Developing A Leadership Point Of View

Every so often, THE NEW YORK TIMES will run a feature on the CEO of a large company, and these articles almost always offer insights into leadership effectiveness (or, in some cases, ineffectiveness). Last December there was a particularly good feature on Jeffrey Immelt, the CEO of General Electric.

The article, "G.E. Goes With What It Knows: Making Stuff," focused on how Immelt is leading the company away from financial services and "soft services" such as broadcasting and back to its historical roots of technology-driven manufacturing. There's a lot to learn from the article about how Immelt is driving this change, but one quotation particularly stood out.

Mr. Immelt claims that his broadest responsibility at G.E. is to "drive change and develop people." Any executive who wants to change things, he says, should be guided by "a point of view about what's going on in the world" and should "invest around that point of view."

It sounds like Immelt must have been one of the star pupils of Noel Tichy (who was quoted in the article), who taught at G.E.'s Crotonville leadership center back in the 1980's and 1990's when Immelt was on his way up. As Tichy argues in his book THE LEADERSHIP ENGINE, effective leaders develop a teachable point of view that they communicate and share as a catalyst for action.

For Immelt, a big component of his teachable point of view has been G.E.'s "ecomagination" campaign to promote energy efficient products. Recognizing that clean energy was going to be a growth market, Immelt and his team launched ecomagination in 2005. The campaign was seen as a gimmick when it started and internal surveys found that employees weren't really getting behind it. Immelt stuck with the idea, however, and today, G.E. sells $20 billion a year in products that qualify for the ecomagination label.

Clearly, Immelt's having a point of view has made a difference for G.E. If you're a leader, how do you develop, share, and lead change through your own point of view? Following are some thoughts based on the Immelt article, Noel Tichy's book, and our own work coaching and consulting with senior executives:

A STRONG LEADERSHIP POINT OF VIEW IS REALITY-BASED. It's different from having a vision, which can often come across to others as a fuzzy idea of the future. A point of view is grounded in observable facts and trends that can be projected into the future, and includes clear steps on how to get there.

A STRONG LEADERSHIP POINT OF VIEW IS MEMORABLE. Look at ecomagination. When most people first hear it, they may think it's a little clunky but you know what it means: the intersection of ecology and imagination. It projects an implicit question: "If we applied our imagination to ecological issues, what could we come up with?" Engaging and empowering people with that kind of thinking is a good place to start if you want to change the thinking and behavior of an organization.

A STRONG LEADERSHIP POINT OF VIEW DEPENDS ON DISCIPLES. On the cover of James O'Toole's book LEADING CHANGE, there is a reproduction of a painting by James Ensor painting titled “Christ's Entry into Brussels, 1889.” If you look at the picture, you will see a chaotic swirl of people gathered in a town square all energetically doing their own things. Talking to each other, giving speeches, taking part in a party or parade. You have to look very closely to find, hidden in the center of the picture, the tiny figure of Christ riding on a donkey. O'Toole asks the question, "If you were Jesus, how would you get the crowd's attention?" The only answer available to leaders who don't possess miraculous powers is to recruit disciples to help spread the point of view. That's what Immelt did at G.E. In the Times article, he asserts that "ecomagination had a favorability rating of like one when it started, maybe two, me and (Chief Marketing Officer) Beth (Comstock). So it was like two against 300,000 the first day." That was a start.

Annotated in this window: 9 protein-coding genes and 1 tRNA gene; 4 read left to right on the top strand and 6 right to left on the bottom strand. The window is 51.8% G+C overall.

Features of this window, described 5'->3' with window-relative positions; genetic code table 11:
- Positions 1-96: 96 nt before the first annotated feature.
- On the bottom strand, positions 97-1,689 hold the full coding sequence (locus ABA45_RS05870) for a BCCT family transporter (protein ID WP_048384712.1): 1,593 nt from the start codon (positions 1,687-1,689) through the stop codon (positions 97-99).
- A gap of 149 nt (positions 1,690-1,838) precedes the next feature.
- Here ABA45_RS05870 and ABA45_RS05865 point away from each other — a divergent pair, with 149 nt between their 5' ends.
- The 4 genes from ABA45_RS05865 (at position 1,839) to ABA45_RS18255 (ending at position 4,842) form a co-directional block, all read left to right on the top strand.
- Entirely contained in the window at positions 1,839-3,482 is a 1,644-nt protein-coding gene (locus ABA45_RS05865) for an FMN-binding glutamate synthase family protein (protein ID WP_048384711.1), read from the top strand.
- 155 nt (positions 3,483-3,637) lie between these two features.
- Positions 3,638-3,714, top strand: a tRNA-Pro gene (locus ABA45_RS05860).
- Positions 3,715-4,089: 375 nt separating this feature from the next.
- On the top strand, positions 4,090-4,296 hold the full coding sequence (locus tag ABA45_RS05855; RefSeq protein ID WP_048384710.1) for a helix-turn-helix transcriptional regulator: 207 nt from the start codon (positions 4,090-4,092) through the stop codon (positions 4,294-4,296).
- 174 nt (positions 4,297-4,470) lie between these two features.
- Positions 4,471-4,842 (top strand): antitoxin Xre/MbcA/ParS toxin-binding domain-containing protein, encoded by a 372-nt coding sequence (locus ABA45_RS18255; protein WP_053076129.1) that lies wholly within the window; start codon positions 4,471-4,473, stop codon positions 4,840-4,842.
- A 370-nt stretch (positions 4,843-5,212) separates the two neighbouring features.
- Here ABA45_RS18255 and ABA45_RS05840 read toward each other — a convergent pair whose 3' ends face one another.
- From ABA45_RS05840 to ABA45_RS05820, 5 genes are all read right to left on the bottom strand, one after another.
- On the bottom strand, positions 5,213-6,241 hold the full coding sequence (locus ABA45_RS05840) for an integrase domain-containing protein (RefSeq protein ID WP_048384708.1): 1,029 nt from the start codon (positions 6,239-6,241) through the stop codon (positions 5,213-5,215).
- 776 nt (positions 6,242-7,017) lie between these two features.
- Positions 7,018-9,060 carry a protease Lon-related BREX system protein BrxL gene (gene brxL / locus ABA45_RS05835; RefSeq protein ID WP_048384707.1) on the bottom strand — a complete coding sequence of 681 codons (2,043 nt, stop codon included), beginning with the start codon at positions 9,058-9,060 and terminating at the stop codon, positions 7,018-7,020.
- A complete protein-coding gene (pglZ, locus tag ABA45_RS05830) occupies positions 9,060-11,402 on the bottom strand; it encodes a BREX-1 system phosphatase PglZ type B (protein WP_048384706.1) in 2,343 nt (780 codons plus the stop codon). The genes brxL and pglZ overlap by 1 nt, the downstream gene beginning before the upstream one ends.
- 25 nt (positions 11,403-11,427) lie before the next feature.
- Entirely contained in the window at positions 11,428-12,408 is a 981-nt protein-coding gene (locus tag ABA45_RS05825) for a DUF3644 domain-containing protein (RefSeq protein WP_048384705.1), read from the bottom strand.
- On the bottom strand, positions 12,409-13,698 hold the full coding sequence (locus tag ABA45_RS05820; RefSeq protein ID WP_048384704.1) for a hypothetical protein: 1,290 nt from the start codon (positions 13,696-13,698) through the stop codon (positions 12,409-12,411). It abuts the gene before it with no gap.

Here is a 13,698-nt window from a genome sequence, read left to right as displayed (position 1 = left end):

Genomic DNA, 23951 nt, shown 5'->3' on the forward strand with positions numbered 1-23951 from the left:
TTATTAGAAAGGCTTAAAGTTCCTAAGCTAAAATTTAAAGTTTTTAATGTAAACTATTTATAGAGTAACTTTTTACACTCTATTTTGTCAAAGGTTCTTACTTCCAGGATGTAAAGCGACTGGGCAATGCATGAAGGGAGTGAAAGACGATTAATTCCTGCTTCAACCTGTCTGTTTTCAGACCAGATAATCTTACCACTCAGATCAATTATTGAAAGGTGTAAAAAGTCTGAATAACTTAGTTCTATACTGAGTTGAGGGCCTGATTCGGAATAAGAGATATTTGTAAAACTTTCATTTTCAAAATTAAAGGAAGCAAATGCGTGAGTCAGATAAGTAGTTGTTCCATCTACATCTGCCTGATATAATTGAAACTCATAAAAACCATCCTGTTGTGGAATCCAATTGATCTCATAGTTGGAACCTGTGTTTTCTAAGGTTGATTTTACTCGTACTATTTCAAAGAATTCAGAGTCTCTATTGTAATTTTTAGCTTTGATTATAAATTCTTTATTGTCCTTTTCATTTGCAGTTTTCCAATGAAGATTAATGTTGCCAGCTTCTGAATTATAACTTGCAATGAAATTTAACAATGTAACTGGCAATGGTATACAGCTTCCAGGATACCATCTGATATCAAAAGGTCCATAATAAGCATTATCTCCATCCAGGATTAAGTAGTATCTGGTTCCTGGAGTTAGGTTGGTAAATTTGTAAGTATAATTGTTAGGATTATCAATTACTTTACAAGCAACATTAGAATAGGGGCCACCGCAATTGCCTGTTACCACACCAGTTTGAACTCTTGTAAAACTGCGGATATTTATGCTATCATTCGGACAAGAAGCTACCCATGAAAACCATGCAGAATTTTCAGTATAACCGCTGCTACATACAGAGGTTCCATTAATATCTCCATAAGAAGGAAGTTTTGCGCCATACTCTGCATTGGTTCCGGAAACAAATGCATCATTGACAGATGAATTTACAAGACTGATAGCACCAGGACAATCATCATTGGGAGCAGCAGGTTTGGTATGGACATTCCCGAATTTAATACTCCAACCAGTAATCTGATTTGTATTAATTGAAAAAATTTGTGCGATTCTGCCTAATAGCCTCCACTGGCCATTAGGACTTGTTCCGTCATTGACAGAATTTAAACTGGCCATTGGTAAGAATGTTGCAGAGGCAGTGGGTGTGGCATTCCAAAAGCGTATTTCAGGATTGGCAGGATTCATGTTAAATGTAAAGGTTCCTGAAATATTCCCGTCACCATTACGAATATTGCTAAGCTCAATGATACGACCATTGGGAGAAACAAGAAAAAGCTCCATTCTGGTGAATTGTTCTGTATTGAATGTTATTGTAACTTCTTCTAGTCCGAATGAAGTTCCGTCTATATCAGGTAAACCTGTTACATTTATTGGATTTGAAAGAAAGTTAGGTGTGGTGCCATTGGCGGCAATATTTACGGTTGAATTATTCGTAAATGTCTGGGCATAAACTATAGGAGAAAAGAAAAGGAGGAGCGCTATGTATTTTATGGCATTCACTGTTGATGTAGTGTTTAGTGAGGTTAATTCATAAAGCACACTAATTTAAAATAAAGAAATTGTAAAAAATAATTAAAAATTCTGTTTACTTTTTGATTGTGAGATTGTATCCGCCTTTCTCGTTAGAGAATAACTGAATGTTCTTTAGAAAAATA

A STRONG LEADERSHIP POINT OF VIEW SPREADS THROUGH THE VISIBLE BEHAVIORS OF THE LEADER. One of the classic tactics of any change campaign is to set some early demonstration projects that illustrate what the future will look like. Immelt has done so repeatedly since 2005, by making call to invest G.E.'s capital in businesses that have ecomagination potential. He mandates specific investments to reinforce the point in visible ways.

A STRONG LEADERSHIP POINT OF VIEW REQUIRES PERSISTENT FOCUS ON THE PART OF THE LEADER. Immelt has never let up on ecomagination. Through G.E.'s investments of the capital, where he directs his own time and energy, the metrics by which he manages the business, and what and how he communicates, Immelt has demonstrated over the past six years that his point of view on ecomagination is not just "flavor of the month." Rather, it has become an organizing framework for the company's strategy, and G.E's performance bears out the success of the initiative.

How about you? What is your leadership point of view? Do you have one? What have you done to develop and share it? What difference has it made? Have you worked with leaders who've had a clear point of view? What was the impact on their effectiveness and the results of the organization? We'd love to hear your thoughts: please send us a note at

"The very essence of leadership is that you have to have vision. You can't blow an uncertain trumpet." -Theodore M. Hesburgh